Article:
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Louisiana Department of Health & Hospitals | Kathy Kliebert, Secretary

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Influenza Detection and Characterization

Influenza PCR

  • Laboratory Location – Central Laboratory
  • CPT Code – 83891:Isolation or extraction of highly purified nucliec acid, 87501:Infectious agent detection by nucleic acid (DNA or RNA); influenza virus, reverse transcription and amplified probe technique, each type or subtype, 83912: Interpretation and report
  • Synonyms – Flu, H1N1, Influenza
  • Test Description - Multiple target Real Time RT-PCR for Influenza Detection and Further Characterization. InfA and InfB are designed for universal detection of type A and type B influenza viruses. H1, H3 and H5 are designed to specifically detect contemporary human A/H1, human A/H3, and A/H5 (Asian lineage) influenza viruses. pdmInfA and pdmH1 are designed to detect the nucleoprotein gene and hemagglutinin gene RNA from 2009 H1N1 influenza virus. RP is designed to detect the human RNase P gene RNA and is used as an internal specimen control as well as an extraction control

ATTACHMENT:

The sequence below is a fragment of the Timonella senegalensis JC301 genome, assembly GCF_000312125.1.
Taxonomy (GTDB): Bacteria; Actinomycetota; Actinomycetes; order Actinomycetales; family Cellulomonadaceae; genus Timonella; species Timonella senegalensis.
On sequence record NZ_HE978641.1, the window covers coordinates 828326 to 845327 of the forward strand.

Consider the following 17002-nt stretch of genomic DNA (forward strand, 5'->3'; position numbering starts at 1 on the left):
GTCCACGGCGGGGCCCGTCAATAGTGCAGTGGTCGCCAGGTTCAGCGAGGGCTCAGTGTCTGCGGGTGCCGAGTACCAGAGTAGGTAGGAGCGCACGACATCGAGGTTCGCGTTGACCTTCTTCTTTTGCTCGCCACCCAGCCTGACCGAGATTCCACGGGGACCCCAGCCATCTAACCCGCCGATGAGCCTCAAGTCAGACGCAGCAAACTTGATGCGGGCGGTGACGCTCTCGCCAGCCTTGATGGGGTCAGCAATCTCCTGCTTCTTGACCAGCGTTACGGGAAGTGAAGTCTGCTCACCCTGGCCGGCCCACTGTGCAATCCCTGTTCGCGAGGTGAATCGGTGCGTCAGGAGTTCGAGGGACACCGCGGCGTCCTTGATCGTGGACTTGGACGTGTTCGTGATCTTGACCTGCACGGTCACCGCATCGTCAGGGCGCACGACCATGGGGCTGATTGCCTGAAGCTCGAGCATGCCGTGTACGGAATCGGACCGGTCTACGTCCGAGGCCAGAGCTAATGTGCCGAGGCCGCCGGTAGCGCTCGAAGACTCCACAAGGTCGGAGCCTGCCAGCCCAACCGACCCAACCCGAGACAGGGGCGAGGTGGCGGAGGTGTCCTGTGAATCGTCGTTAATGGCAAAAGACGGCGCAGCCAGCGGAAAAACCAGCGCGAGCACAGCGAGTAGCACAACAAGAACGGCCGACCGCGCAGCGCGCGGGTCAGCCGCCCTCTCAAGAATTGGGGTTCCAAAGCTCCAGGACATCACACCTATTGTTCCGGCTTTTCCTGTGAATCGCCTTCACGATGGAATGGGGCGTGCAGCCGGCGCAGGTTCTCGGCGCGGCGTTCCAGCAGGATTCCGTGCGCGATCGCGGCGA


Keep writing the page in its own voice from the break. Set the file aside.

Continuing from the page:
Possible Results

This laboratory will determine the best testing algorithm for your sample based on current reagent availability, epidemiologic data and specimen volume. Available options include:

  • Influenza A/B Typing - (infA, infB and RP) - If Influenza A is detected, the sample will automatically be retested for suptypes
  • Influenza A/B plus Subtyping - (infA, infB, H1, H3, pdmInfA, pdmH1 and RP)
  • Influenza A/H5 Subtyping Assay - (InfA, H5a, H5b, and RP) - Testing for avian influenza A/H5N1 is considered on a case-by-case basis in consultation with the Infectious Disease Epidemiology department for hospitalized or ambulatory patients with: Documented temperature of > 38°C AND one or more of the following: cough, sore throat, shortness of breath, AND History of contact with poultry or a known or suspected case of Influenza A (A/H5N1) in an A/H5N1-affected country within 10 days of symptom onset.